The debate over state and local tax incentives designed to encourage companies to create jobs – an on-going, acrimonious back-and-forth in North Carolina with Republicans fighting Republicans – has led to the suspension of benefits for IBM in Missouri where the state says Big Blue isn’t meeting its promises.

A spokesperson disagrees: “I’m telling you quite directly that IBM has fulfilled its obligation to the state.”

So who is right?

The Missouri story is likely big reading at the North Carolina General Assembly and in Gov. Pat McCrory’s office. Republicans are divided about what the state should provide in jobs incentives and simply won’t buckle under to repeated pleas from the governor of their own party to refund and expand programs. This isn’t a single-party issue. Democrats have concerns, too.

Cries of “corporate welfare” ring out on both sides of the political aisle. Then there is the on-going debate about incentives going to companies that locate or expand in large metro areas, leaving rural counties fighting for leftovers. (Read this in-depth update from WRAL’s Tyler Dukes and check his previous reporting on what state incentive programs have offered – and delivered.)

Making the incentive debate even more intense is when a company like IBM layoffs workers – and then there is the classic case of Dell’s shutting down its heavily supported huge PC plant in Winston-Salem. (Dell did repay incentives received.)

But making a deal with IBM can be especially troublesome because the company closely guards employment numbers, as the state of Iowa has discovered.

What’s the number?

IBM (NYSE: IBM) is always extremely secretive about layoffs, finding ways to avoid mass layoff notices (known as WARN) by cutting workers in dribs and drabs. Over the past two years, it also has made internal changes that ensure the company faces lower risk of age discrimination lawsuits by disclosing even less information to workers in business units hit by so-called “Resource Actions.”

However, Missouri has required IBM to produce documents about how many workers have been hired and are still at a service center in Columbia after the most recent layoffs that had hit IBM centers across the U.S. – including RTP.

The Columbia Daily Tribune newspaper broke the incentive dispute story Sunday under the headline:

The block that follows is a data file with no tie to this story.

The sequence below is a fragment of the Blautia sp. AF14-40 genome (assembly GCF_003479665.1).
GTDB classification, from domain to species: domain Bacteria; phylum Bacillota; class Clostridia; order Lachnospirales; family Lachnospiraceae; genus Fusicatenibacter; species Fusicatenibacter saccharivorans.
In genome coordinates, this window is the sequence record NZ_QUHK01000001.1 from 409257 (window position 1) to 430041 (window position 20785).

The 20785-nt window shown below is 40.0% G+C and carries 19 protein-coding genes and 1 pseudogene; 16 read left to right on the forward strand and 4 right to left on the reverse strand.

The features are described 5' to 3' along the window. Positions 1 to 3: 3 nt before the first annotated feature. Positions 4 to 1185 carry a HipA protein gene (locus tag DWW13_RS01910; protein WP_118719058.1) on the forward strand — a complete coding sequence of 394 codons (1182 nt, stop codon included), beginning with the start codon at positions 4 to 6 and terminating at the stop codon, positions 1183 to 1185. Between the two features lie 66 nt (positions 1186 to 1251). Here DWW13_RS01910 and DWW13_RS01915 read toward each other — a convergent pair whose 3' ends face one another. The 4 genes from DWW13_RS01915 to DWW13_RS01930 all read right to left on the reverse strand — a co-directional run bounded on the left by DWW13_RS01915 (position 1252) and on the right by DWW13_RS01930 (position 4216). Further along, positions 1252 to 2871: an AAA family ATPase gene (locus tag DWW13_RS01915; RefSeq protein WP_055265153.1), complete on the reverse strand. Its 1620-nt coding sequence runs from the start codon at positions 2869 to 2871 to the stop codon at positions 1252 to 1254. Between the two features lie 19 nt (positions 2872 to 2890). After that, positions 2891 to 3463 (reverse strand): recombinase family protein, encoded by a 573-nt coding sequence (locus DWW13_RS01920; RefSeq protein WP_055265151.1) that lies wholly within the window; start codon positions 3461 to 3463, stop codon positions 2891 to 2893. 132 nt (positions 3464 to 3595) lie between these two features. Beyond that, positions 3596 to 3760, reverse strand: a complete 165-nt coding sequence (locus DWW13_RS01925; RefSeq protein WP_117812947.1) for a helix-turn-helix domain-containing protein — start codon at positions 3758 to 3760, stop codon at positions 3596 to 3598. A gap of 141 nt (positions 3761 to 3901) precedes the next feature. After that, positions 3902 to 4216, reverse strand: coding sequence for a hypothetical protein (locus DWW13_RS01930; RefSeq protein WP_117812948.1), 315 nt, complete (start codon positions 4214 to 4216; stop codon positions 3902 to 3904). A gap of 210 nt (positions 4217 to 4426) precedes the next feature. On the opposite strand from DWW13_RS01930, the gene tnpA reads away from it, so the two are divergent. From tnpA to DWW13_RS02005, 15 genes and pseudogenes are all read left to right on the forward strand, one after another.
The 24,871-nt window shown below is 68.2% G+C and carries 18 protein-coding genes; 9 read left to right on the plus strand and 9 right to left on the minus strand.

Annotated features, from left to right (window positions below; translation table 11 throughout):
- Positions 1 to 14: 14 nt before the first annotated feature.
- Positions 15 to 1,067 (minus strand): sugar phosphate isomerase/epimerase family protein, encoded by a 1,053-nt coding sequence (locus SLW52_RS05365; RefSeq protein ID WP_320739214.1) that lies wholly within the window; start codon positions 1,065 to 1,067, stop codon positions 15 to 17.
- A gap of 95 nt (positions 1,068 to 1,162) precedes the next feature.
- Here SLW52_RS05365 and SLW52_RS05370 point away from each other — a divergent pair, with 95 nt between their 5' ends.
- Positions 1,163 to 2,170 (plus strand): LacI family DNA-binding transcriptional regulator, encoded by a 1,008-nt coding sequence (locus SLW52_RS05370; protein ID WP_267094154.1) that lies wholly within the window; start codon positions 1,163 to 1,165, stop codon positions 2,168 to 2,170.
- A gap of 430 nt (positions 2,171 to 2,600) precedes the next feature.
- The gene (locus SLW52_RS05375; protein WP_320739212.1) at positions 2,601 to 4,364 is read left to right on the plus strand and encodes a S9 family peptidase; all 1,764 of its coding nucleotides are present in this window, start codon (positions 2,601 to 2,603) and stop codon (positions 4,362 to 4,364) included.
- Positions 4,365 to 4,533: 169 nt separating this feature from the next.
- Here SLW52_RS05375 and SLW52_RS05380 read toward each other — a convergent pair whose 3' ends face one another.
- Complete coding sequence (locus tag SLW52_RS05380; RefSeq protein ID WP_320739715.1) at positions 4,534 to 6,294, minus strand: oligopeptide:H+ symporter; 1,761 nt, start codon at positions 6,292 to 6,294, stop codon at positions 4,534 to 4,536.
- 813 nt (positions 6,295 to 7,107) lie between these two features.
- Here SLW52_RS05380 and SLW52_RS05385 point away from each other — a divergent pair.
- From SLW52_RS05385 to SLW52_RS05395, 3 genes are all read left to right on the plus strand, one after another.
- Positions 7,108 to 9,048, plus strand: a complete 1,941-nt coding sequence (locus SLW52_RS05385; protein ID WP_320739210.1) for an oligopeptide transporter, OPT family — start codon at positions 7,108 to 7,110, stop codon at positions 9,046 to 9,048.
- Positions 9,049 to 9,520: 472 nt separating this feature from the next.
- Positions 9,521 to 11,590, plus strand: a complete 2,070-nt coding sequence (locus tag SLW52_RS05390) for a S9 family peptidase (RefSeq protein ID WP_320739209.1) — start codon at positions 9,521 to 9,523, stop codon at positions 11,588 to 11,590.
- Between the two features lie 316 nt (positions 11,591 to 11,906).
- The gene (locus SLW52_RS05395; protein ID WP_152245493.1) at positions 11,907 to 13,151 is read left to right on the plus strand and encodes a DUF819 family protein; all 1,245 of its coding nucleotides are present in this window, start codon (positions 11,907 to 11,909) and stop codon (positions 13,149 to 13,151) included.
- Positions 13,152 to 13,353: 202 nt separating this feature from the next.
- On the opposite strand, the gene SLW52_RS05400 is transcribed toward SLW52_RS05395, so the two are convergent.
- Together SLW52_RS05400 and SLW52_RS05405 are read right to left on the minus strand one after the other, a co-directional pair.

“State suspends IBM incentives after layoffs”

“The Columbia center at 2810 Lemone Industrial Blvd. was so battered by the January layoffs that the Department of Economic Development, which already has paid millions in incentives to Big Blue, has suspended the company’s last remaining incentive,” wrote reporter Alicia Stice.

IBM would receive the incentives if it created and maintain 500 “new jobs,” the state told the newspaper.

IBM won’t talk numbers

However, documents filed by IBM with the state showed only 453 jobs – “112 fewer than it had in June of last year,” the newspaper noted.

IBM already has received $4.1 million in state incentives, another $3.9 million from a jobs program and $1.71 million for training, the newspaper noted.

But IBM told the paper it wouldn’t discuss current job numbers and insisted its commitments had been honored.

“I’m telling you quite directly that IBM has fulfilled its obligation to the state,” IBM’s Clint Rosewell said. “IBM has fulfilled its obligations to the state in regards to training, staffing and reporting. I’m not going to get into numbers.”

Missouri and the city paid dearly to bring IBM to Columbia with promises of more than $32 million, including a $3 million city-owned building that the newspaper noted Columbia “is paying $300,000 annually for the building over a 10-year period.”

Nothing owed: Mayor

The initial job target was 800.

However, the city’s mayor defended the IBM deal and the current number of jobs, saying Columbia benefits from IBM’s outpost.

“There’s a difference in promising and projecting,” he said. “They don’t owe the city of Columbia 800 jobs. They owe the city of Columbia a footprint and an opportunity to grow its workforce. … The world is full of businesses that, when conditions change, they have to restructure.”

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